Why Morality is an Economics Issue

December 25th, 2014
in Op Ed

by Rodger Malcolm Mitchell, www.nofica.com

We've published much relating to morality. (See: "Strange science: How does one brain justify both cruelty and charity?" and many others.)

We even have been chastised for wandering outside our sphere of expertise, i.e. economics.

But, economics has an overriding social component, and what we consider to be immoral, often is justified on economic grounds. (i.e. torture "works.")

Follow up:

The difficulty economists have in making prediction, stems from that social component. Cause and effect become blurred when changing and unmeasurable human beliefs, attitudes and emotions have such great importance.

The stock market forecasters known as chartists, who are right half the time and wrong the other half, ignore the human aspect. Their predictions rely on historical numbers repeating in some predictable pattern.

It's silly, but chartists are paid for that nonsense, so who could blame them?

Are there any economists who successfully have weighed the human variables into equations?

A leader of Modern Monetary Theory, Professor Randy Wray, has a "Center for Full Employment and Price Stability." It suggests a Jobs Guarantee (JG) plan, which in my opinion, considers humans to be mere cogs in the economic machine. Work; get money; spend. Then work more.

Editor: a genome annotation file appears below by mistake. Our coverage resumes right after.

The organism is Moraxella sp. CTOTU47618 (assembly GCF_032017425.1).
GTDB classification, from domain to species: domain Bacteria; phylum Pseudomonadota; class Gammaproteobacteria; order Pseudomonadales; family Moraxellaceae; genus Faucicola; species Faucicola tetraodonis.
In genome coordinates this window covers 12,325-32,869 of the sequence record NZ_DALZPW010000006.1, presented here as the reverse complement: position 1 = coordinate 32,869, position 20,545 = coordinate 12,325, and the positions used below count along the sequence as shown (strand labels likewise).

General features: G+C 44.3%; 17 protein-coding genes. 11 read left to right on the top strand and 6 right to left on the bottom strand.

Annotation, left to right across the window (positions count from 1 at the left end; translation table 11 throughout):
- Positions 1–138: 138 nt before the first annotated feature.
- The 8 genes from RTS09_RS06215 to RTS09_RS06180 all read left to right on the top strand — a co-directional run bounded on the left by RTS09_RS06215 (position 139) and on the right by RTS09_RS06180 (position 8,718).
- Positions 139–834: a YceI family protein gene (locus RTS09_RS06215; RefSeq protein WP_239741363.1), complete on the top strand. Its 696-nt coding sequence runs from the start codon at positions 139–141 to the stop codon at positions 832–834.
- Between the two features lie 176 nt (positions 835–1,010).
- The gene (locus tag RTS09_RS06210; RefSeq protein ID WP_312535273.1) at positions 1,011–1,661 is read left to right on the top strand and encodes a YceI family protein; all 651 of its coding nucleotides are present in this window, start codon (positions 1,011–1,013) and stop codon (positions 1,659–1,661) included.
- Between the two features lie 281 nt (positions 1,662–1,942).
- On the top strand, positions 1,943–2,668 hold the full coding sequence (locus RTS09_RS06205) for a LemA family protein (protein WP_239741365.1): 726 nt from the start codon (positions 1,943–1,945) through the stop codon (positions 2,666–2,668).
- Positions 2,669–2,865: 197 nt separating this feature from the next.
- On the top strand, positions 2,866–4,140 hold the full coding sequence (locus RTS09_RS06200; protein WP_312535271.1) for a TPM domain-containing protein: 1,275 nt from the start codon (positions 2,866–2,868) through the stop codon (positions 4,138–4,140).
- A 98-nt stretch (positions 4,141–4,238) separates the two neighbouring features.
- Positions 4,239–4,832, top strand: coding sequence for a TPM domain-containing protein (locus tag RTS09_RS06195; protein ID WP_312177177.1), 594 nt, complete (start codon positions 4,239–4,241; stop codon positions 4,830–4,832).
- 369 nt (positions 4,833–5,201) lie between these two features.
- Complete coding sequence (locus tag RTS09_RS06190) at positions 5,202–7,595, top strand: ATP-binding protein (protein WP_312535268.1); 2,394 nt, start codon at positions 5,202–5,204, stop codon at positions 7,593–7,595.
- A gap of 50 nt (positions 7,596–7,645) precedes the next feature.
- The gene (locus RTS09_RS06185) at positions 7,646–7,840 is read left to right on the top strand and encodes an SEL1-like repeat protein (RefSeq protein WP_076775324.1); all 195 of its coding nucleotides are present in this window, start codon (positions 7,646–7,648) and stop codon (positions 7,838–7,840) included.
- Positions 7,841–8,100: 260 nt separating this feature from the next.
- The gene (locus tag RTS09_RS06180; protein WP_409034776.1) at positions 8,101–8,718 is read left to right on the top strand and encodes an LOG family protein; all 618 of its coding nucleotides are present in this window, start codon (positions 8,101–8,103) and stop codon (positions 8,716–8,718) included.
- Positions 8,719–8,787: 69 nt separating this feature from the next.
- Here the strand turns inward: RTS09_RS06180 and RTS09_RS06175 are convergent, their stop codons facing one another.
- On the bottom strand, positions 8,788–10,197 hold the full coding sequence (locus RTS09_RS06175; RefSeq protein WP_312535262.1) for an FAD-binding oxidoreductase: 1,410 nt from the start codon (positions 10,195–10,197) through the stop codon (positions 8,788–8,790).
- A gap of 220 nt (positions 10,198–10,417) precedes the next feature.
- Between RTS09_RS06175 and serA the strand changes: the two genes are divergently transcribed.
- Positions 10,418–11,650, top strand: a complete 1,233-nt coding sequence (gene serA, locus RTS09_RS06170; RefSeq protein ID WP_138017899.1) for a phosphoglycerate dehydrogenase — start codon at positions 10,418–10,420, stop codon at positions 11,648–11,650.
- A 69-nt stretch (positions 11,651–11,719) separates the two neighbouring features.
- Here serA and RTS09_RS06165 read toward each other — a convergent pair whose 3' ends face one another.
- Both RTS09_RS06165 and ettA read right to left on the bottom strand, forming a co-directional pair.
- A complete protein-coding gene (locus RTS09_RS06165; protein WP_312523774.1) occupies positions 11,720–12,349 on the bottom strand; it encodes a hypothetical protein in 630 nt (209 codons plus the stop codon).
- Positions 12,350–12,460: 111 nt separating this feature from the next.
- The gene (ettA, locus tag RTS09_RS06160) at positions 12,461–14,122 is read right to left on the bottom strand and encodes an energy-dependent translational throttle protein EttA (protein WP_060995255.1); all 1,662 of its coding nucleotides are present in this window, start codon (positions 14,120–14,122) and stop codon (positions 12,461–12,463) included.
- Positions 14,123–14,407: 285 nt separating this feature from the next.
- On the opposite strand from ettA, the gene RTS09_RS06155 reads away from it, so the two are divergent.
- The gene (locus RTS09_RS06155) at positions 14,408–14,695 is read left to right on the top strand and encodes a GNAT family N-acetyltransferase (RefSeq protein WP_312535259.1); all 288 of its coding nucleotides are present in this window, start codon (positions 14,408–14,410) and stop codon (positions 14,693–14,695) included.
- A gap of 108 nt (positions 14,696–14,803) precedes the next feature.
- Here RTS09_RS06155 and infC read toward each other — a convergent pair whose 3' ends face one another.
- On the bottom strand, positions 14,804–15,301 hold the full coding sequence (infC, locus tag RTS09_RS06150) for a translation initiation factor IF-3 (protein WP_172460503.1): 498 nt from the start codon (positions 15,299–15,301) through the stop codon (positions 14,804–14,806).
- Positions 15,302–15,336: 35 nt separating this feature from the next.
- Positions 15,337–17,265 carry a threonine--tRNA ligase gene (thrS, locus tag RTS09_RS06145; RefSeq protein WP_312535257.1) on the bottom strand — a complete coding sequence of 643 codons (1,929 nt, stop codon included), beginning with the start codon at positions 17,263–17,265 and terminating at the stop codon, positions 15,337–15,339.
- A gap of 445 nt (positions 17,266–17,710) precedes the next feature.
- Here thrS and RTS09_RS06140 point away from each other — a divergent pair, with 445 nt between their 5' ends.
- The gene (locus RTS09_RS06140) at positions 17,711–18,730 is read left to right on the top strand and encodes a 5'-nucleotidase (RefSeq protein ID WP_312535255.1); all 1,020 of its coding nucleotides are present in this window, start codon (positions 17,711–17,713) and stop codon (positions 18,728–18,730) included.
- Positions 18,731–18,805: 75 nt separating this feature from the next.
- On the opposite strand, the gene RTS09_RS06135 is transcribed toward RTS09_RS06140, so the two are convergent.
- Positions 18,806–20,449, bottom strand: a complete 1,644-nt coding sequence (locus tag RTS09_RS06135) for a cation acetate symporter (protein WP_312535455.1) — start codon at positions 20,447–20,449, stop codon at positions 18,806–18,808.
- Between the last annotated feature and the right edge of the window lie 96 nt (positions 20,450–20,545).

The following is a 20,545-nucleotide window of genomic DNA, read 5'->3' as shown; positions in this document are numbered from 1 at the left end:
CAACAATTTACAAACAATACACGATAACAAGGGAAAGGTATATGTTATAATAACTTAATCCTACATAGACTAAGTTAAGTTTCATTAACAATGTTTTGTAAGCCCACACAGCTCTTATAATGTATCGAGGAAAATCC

But, just jobs are not what people want. Look in the newspapers and online, and you will see thousands - perhaps millions - of jobs. There is no shortage of jobs. Never has been. Just not the right jobs.

JG assumes, if you are unemployed, you will take a job, no matter the circumstances (any location, any conditions, any pay), and if you don't select among the jobs offered via a government functionary, you must be a slacker.

Professor Wray already has said the JG guaranteed jobs will pay less than minimum wage, so as not to compete with private industry!! Yikes!

Who needs the "government-as-slave-employer, or government-as-employment-agency"?

People go months, even years, looking for a job and not finding one - because people are not cogs. They have the above-mentioned beliefs, attitudes and emotions.